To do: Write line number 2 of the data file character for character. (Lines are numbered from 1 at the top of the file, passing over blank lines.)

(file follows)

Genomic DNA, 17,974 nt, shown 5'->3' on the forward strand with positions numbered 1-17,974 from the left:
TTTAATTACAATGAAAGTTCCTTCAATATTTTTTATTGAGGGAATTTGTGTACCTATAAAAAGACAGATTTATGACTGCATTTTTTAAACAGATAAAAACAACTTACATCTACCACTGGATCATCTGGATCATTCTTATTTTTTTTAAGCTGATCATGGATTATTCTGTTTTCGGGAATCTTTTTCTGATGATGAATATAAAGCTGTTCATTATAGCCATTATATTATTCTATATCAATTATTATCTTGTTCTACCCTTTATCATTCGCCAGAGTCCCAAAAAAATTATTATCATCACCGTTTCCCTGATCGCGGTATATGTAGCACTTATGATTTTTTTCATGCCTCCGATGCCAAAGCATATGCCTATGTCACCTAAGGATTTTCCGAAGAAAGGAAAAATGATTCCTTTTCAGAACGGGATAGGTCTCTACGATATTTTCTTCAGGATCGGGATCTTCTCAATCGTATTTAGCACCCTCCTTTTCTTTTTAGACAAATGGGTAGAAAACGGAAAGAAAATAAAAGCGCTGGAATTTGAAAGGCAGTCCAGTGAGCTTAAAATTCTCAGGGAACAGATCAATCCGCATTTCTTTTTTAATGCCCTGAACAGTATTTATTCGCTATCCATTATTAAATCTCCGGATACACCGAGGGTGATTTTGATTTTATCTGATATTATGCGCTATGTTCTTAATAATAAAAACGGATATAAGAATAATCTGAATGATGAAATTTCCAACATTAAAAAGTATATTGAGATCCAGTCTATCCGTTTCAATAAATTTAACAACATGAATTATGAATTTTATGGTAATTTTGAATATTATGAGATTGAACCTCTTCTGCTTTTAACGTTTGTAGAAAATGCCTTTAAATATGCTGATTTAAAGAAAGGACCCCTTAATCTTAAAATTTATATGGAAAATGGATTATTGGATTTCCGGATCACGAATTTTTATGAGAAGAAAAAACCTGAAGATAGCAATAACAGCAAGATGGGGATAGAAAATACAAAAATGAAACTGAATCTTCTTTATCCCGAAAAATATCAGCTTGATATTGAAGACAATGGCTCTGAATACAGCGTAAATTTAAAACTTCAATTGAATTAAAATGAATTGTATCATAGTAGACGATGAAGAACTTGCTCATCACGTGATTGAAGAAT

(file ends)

TTTAATTACAATGAAAGTTCCTTCAATATTTTTTATTGAGGGAATTTGTGTACCTATAAAAAGACAGATTTATGACTGCATTTTTTAAACAGATAAAAACAACTTACATCTACCACTGGATCATCTGGATCATTCTTATTTTTTTTAAGCTGATCATGGATTATTCTGTTTTCGGGAATCTTTTTCTGATGATGAATATAAAGCTGTTCATTATAGCCATTATATTATTCTATATCAATTATTATCTTGTTCTACCCTTTATCATTCGCCAGAGTCCCAAAAAAATTATTATCATCACCGTTTCCCTGATCGCGGTATATGTAGCACTTATGATTTTTTTCATGCCTCCGATGCCAAAGCATATGCCTATGTCACCTAAGGATTTTCCGAAGAAAGGAAAAATGATTCCTTTTCAGAACGGGATAGGTCTCTACGATATTTTCTTCAGGATCGGGATCTTCTCAATCGTATTTAGCACCCTCCTTTTCTTTTTAGACAAATGGGTAGAAAACGGAAAGAAAATAAAAGCGCTGGAATTTGAAAGGCAGTCCAGTGAGCTTAAAATTCTCAGGGAACAGATCAATCCGCATTTCTTTTTTAATGCCCTGAACAGTATTTATTCGCTATCCATTATTAAATCTCCGGATACACCGAGGGTGATTTTGATTTTATCTGATATTATGCGCTATGTTCTTAATAATAAAAACGGATATAAGAATAATCTGAATGATGAAATTTCCAACATTAAAAAGTATATTGAGATCCAGTCTATCCGTTTCAATAAATTTAACAACATGAATTATGAATTTTATGGTAATTTTGAATATTATGAGATTGAACCTCTTCTGCTTTTAACGTTTGTAGAAAATGCCTTTAAATATGCTGATTTAAAGAAAGGACCCCTTAATCTTAAAATTTATATGGAAAATGGATTATTGGATTTCCGGATCACGAATTTTTATGAGAAGAAAAAACCTGAAGATAGCAATAACAGCAAGATGGGGATAGAAAATACAAAAATGAAACTGAATCTTCTTTATCCCGAAAAATATCAGCTTGATATTGAAGACAATGGCTCTGAATACAGCGTAAATTTAAAACTTCAATTGAATTAAAATGAATTGTATCATAGTAGACGATGAAGAACTTGCTCATCACGTGATTGAAGAAT